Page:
Scott: Among our nerdy, sports-hating friends, critiquing the Super Bowl ads has become an annual ritual second only to Puppy Bowl in staving off the boredom of actually having to watch football. It’s also a fascinating bellwether—not just of the state of broadcast advertising, but of the where the culture is at in general. These commercials are ambitious and creatively diverse—and just as often out-of-touch and regressive—but they also reflect our fantasies and wild aspirations, like, say, being buried alive in a casket full of Doritos. What are your thoughts on this year’s crop?
Noel: Let me start by naming a few of my favorites. I thought the Snickers ad that positioned Betty White and Abe Vigoda as the living embodiment of human weakness coasted by on goodwill towards those actors, but I still really enjoyed hearing White grumble, “They’ve been riding me all day.”
The Kia Sorento ad with giant toys partying in Vegas packed a half-dozen great visual gags into a minute: a sock monkey getting a knit tattoo, a robot doing The Robot, Muno from Yo Gabba Gabba shattering bowling pins, and so on. I’m not sure who directed, but the commercial reminded me a little of Spike Jonze in the way it made the ridiculous look real. Dig that sock monkey on the JetSki!
And I know some people were underwhelmed by Google’s “Search On” ad, but I liked it for many of the same reasons that others didn’t. Yes, it tells people what they already know—that you can use Google to search for information you might need—but it does so in a way that reflects the way people really use the service. The misspellings, the suggested and related searches… This commercial is clearly designed to generate a warm feeling towards a common experience, and I thought it was very successful. Plus, the surprise ending is very sweet.
Scott: The Snickers spot was a definite winner, despite my general dubiousness at seeing brittle-boned oldies tackled for our edification. (I’m looking at you, Tim Tebow.) I can see the line “You’re playing like Betty White out there” getting some currency among sporting types, and I thought the twist of having a second, energy-depleted oldie in the form of the very-much-alive Abe Vigoda was a nice touch. This was maybe the only jokey commercial that worked for me, despite the frequent efforts of Doritos and Bud Light. I’m with you on the Kia Sorento ad, too, which avoided the bland car-porn of the Jeff Bridges-narrated Hyundai Sonata spots in favor of a propulsive, exciting, action-packed minute that made the car seem like a delivery system for fun. (Though having just read Randall Rothenberg’s excellent book Where The Suckers Moon, about the failed attempt to rework Subaru of America’s image, I wonder if the Kia spot might be too clever for its own good. A brilliant ad campaign does not always sell cars.) And who were these fools underwhelmed by the Google ad? The computer-savvy among us—those who have heard of an invention called the Internet, basically—probably already know how Google works, but pretending for a second that we don’t, the ad makes an awfully effective (and affecting) enticement for the reasons you mention. The evolution of the story was simple, compelling, and sweet while outlining some basic Google functions—the suggested search terms, the corrected misspellings, Google Maps, et al. Now if only the company can produce a minute explaining to me what the hell Google Wave is all about, I’ll be really impressed.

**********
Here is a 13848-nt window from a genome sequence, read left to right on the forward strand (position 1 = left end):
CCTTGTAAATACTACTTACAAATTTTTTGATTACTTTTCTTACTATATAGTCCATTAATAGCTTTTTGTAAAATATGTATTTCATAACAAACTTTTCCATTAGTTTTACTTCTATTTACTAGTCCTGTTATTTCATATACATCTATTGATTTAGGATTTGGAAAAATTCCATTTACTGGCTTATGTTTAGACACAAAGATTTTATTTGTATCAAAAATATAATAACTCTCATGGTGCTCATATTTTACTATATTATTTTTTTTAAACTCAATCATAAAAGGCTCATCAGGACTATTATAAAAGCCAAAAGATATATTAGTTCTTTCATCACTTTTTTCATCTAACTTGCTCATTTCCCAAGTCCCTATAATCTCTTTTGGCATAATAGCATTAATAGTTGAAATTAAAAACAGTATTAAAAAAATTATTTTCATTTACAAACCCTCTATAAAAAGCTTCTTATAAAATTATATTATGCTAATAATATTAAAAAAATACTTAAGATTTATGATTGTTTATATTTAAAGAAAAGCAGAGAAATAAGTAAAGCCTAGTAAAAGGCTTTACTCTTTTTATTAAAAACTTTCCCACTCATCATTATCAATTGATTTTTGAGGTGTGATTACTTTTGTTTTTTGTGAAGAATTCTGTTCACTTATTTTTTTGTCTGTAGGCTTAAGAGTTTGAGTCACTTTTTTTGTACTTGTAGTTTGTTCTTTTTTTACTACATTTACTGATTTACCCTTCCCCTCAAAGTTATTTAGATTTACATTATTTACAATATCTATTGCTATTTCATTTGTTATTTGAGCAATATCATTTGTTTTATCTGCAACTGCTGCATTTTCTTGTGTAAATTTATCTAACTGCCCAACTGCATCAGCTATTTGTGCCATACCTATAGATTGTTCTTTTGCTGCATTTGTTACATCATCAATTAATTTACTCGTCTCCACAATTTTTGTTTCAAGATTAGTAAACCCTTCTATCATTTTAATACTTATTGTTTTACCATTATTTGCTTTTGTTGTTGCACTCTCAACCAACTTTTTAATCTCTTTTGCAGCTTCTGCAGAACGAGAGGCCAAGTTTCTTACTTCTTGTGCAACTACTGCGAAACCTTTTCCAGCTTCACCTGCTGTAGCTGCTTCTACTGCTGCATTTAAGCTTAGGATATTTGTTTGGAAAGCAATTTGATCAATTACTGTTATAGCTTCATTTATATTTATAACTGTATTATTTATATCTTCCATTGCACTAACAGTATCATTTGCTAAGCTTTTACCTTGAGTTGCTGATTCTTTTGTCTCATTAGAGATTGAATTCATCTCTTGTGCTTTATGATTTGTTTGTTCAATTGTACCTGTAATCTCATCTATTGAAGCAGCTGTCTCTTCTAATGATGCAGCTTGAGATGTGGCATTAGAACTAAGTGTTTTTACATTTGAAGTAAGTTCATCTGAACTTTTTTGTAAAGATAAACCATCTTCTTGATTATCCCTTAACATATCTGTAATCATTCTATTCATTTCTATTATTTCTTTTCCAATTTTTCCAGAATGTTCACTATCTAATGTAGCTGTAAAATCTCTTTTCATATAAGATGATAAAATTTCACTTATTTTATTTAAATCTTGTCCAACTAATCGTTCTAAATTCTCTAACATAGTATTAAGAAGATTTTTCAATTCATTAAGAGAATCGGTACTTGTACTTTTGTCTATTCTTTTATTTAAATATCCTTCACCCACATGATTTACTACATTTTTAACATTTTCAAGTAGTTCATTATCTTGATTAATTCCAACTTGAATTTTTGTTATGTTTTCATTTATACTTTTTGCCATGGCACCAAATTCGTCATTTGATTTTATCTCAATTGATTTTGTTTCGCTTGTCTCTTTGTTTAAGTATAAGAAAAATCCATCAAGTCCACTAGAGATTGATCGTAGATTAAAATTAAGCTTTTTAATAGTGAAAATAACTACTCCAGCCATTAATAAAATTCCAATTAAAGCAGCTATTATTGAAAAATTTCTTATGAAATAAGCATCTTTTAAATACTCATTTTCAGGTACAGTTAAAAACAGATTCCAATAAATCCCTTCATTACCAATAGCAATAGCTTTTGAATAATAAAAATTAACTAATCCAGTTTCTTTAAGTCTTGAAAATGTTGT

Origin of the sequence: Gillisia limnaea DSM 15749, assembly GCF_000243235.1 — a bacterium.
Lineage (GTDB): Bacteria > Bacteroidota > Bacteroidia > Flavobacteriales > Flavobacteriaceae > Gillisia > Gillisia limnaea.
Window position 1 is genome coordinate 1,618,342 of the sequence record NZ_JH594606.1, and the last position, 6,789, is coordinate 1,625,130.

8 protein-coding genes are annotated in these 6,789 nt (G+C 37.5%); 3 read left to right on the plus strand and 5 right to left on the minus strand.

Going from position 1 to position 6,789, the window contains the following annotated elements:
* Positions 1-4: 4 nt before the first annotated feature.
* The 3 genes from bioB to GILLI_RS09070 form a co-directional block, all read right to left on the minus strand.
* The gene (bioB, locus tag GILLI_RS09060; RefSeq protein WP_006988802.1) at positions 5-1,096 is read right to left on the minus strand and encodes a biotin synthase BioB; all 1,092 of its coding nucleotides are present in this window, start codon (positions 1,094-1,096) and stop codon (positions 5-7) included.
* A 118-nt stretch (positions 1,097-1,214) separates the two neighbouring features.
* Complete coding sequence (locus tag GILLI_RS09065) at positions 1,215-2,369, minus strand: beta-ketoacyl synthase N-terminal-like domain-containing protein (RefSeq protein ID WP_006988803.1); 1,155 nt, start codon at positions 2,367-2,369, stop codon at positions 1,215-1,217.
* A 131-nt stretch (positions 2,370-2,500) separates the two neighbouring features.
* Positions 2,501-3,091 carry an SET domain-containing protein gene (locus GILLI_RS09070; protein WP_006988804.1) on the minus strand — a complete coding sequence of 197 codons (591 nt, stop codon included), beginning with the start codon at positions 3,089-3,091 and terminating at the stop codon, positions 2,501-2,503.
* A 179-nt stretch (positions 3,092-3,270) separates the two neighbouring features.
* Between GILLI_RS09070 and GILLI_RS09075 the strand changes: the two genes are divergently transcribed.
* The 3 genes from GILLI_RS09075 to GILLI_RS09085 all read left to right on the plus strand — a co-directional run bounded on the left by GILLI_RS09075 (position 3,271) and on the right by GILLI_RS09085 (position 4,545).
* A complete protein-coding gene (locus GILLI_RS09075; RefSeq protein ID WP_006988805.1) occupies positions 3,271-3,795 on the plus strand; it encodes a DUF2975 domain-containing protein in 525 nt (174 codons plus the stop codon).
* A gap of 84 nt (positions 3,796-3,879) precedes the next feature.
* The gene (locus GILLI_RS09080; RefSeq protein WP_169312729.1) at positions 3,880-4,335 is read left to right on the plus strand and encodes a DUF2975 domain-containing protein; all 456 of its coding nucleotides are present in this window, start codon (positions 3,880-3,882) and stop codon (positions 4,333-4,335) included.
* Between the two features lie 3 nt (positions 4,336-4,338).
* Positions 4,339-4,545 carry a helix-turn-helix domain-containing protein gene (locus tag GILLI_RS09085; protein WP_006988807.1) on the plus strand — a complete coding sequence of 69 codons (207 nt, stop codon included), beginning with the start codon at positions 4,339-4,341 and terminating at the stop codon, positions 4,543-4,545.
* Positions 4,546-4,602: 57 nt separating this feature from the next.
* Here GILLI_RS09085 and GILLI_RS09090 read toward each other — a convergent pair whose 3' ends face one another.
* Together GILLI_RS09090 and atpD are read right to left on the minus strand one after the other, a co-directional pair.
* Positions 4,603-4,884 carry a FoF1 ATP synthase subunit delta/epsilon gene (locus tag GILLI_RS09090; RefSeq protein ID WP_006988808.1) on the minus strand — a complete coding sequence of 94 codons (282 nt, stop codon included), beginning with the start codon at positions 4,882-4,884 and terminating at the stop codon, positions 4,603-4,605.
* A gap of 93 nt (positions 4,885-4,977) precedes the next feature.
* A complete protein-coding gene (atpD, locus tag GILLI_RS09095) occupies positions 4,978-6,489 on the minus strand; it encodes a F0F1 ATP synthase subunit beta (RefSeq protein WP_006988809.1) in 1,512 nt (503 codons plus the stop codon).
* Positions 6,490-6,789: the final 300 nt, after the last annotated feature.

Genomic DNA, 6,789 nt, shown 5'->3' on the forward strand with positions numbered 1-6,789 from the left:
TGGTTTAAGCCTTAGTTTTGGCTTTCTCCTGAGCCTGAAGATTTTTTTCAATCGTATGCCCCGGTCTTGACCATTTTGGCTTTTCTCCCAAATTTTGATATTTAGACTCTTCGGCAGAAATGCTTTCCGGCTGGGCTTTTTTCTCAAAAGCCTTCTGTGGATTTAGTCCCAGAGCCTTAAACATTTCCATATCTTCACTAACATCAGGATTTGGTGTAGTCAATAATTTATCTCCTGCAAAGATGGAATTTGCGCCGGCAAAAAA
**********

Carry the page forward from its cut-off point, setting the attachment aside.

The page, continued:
From the top to the near-bottom, Bud Light took advantage of the four-for-the-price-of-three bulk ad-buy CBS appeared to be offering (see also: Doritos), debuting a quartet of unfunny funny commercials that leaned heavily on standard beer-ad tropes. In short: Beer as liquid testosterone, an elixir that brings men together (in a non-sexual way) and puts women in their place. A Wonka-like house made entirely of beer cans? Like heaven on earth, and it’s environmentally unfriendly, too! The girlfriend’s book club? That classic of Western literature can be my coaster—and hey you over there, you’re quite the looker!
Of the four, the one about astronomers spotting a fiery asteroid plummeting toward Earth got the closest to a mild theoretical chuckle out of me, in part because its take on imminent apocalypse is refreshingly light-hearted and in part because even when facing their doom, everyone is still reaching for watered-down light beer.
The T-Pain spot struck me as painfully behind the times, given how the Auto-Tune thing is played out both as a creative phenomenon and as Internet parody (e.g. Auto-Tune The News, which also featured a cameo by T-Pain). Add to that the general “Wassup” vibe of dudes talking to each other via split-screen, and it earns negative points for creativity.
On the other hand, maybe I should question my long-running assumption that advertising types are supposed to be on the cutting edge of trends. As Mad Men has shown us, it’s very often the other way around—and that doesn’t necessarily mean it’s less effective as advertising.
Noel: Since you don’t watch Lost, you missed the key element of the “observatory” spot: the appearance of everyone’s favorite multi-named Dharma Initiative scientist Marvin Candle. And I have to admit that I chuckled at the Auto-Tune bit, even though it was hardly cutting-edge. But you’re not being hard enough on the “book club” ad, which continues Budweiser’s long history of depicting anything even remotely cultural as wimpy chick stuff, largely intolerable unless there’s plenty of cold beer around.
In fact, I’m pretty sure that the general response to this year’s Super Bowl commercials will be mild-to-strong disgust over how anti-woman so many of them were. I know it’s the norm for ads during sporting events to play up how “man time” is sacred and “woman time” is lame, but I’ve rarely seen that theme take such a hostile turn. I’m not sure which of this bad lot was worse: The Dodge Charger ad where a succession of miserable-looking men acquiesce to cleaning up after themselves and “watching your vampire TV shows with you” in exchange for being allowed to drive a bitchin’ car?
Or maybe Jim Nantz demanding that a spineless schlub “change out of that skirt” and buy a FloTV so that he can watch the game while accompanying his woman on errands?